• Hi magggzzz

    Both the cases I mentioned are mild forms of RLS from what my brother and friend says so that does match with your experiences. I started the thread for a discussion as this site is a good reference guide for others and helps us explore this nightmare condition more.

    My RLS is mega worse when I lie down!!

  • At least they both have RLS in its mild form, and that is why their sleep is not disturbed for now....When mine first started i could "feel" it at night, but just put my legs and feet in a colder part of the bed, and off to sleep i went. The days before it got worse with age, the days before i had to resort to meds.

    RLS, for most WILL get worse with age, i dont really know why, maybe we are not as active, or the chemical dopamine changes in our brains with age...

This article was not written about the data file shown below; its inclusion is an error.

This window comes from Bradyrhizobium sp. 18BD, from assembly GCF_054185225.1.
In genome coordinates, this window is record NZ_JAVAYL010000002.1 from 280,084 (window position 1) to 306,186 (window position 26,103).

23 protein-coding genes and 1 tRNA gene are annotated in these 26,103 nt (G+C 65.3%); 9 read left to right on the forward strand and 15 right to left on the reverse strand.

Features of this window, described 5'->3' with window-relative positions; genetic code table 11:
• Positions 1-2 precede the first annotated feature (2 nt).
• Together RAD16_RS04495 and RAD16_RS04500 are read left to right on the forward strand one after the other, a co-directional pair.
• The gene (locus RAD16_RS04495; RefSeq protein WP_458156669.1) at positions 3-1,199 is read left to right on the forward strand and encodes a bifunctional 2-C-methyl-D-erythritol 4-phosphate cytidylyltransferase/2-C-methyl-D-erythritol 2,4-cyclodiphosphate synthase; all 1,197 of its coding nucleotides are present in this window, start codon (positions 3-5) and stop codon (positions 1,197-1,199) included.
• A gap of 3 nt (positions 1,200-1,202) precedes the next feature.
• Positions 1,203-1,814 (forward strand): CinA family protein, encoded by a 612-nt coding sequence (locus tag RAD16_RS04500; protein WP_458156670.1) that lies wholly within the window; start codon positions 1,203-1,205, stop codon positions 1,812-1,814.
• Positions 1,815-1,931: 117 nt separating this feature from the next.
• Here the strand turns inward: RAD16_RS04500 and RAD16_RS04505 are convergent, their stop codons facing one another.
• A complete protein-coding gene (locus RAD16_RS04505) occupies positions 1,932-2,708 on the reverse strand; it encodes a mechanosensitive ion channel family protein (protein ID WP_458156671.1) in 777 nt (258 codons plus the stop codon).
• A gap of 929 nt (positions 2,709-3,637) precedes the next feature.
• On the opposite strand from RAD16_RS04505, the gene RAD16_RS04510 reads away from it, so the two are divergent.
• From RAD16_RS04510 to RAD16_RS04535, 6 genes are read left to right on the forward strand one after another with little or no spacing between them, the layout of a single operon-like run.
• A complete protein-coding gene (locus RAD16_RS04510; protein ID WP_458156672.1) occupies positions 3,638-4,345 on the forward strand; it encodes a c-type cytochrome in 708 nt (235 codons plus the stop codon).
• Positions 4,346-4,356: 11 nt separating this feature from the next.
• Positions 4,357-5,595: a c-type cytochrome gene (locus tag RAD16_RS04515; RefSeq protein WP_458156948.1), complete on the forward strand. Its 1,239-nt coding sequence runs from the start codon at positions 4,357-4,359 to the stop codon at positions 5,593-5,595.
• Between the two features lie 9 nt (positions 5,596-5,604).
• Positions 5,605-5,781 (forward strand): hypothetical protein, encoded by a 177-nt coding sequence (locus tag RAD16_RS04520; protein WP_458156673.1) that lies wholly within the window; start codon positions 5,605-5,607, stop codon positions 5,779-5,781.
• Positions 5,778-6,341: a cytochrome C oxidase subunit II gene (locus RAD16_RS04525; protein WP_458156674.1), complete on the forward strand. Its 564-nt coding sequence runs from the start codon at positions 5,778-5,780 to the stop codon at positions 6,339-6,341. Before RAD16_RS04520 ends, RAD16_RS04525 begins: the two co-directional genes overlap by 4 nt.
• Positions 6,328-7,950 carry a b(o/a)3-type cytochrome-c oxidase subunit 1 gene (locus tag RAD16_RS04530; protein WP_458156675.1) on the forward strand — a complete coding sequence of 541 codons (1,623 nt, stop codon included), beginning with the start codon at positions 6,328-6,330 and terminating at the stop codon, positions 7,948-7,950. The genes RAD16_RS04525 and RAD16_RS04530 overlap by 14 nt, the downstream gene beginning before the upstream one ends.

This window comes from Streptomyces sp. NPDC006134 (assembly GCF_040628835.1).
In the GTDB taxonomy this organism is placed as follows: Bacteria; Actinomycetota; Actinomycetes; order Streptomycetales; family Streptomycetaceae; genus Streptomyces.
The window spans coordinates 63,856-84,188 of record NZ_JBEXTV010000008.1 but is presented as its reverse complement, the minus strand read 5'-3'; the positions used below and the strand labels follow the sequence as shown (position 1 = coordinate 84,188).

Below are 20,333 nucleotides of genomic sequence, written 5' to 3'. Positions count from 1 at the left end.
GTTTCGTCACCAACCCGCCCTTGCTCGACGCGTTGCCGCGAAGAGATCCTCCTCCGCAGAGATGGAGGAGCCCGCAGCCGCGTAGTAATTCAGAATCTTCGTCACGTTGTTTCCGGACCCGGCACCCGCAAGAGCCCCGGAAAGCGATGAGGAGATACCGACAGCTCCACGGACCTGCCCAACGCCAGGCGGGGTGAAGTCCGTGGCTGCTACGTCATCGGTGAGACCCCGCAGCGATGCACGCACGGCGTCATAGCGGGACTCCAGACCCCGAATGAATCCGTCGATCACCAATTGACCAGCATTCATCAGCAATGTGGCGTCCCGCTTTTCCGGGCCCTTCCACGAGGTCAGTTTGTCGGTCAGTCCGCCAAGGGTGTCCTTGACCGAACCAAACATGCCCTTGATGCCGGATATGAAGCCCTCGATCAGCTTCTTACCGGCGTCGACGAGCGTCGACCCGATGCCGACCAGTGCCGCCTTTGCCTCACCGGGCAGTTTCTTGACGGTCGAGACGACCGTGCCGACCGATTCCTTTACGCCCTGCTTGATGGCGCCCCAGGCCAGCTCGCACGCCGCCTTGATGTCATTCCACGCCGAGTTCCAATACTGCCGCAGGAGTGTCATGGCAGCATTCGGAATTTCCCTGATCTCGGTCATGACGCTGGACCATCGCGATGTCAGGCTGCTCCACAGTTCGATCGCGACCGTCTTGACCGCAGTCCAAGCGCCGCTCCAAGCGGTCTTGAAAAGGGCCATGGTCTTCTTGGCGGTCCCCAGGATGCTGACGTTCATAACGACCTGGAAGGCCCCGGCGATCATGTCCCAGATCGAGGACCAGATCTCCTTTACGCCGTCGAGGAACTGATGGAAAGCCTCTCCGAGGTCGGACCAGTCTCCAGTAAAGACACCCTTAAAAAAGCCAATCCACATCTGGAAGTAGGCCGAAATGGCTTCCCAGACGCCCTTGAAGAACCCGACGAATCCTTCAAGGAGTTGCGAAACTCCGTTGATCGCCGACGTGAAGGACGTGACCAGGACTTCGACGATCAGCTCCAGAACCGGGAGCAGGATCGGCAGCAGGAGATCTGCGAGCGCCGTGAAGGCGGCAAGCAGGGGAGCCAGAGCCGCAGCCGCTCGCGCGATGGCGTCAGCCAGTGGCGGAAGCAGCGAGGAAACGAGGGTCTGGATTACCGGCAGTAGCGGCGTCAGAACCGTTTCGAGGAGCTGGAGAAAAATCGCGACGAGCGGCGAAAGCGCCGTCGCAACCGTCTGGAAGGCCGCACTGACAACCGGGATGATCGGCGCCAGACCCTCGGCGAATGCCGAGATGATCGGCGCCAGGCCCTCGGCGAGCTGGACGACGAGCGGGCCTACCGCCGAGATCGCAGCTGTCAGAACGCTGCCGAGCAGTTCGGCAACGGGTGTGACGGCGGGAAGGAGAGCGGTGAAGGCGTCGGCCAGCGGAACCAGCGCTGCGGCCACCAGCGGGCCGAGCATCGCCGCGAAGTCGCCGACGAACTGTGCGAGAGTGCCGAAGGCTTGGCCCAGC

• My RLS is also relieved by going to bed. I feel so sorry for those I read about on this site whose RLS destroys their sleep. My RLS starts in the evening, especially if I'm sitting on the couch with my legs down. I am forced to go to bed at that point. Usually I can sleep through the night, but there are nights when the RLS won't be helped by anything and I have to get up and just deal with it.

  • I have had rls for about 8 years now and it is generally better at night when laying down...so far! The only time this doesn't happen is when I have had cellulitis in my leg, that was a difficult time as I could walk properly yet I couldn't stay in bed. I am not yet at the stage of being on medication yet its at the back of my mind as i don't always want to go to bed at 9.00pm every night to alleviate the effects of rls. I am holding off for as long as i can.... and hoping this cool summer we are having will stay so it doesn't get any worse if the temperature rises.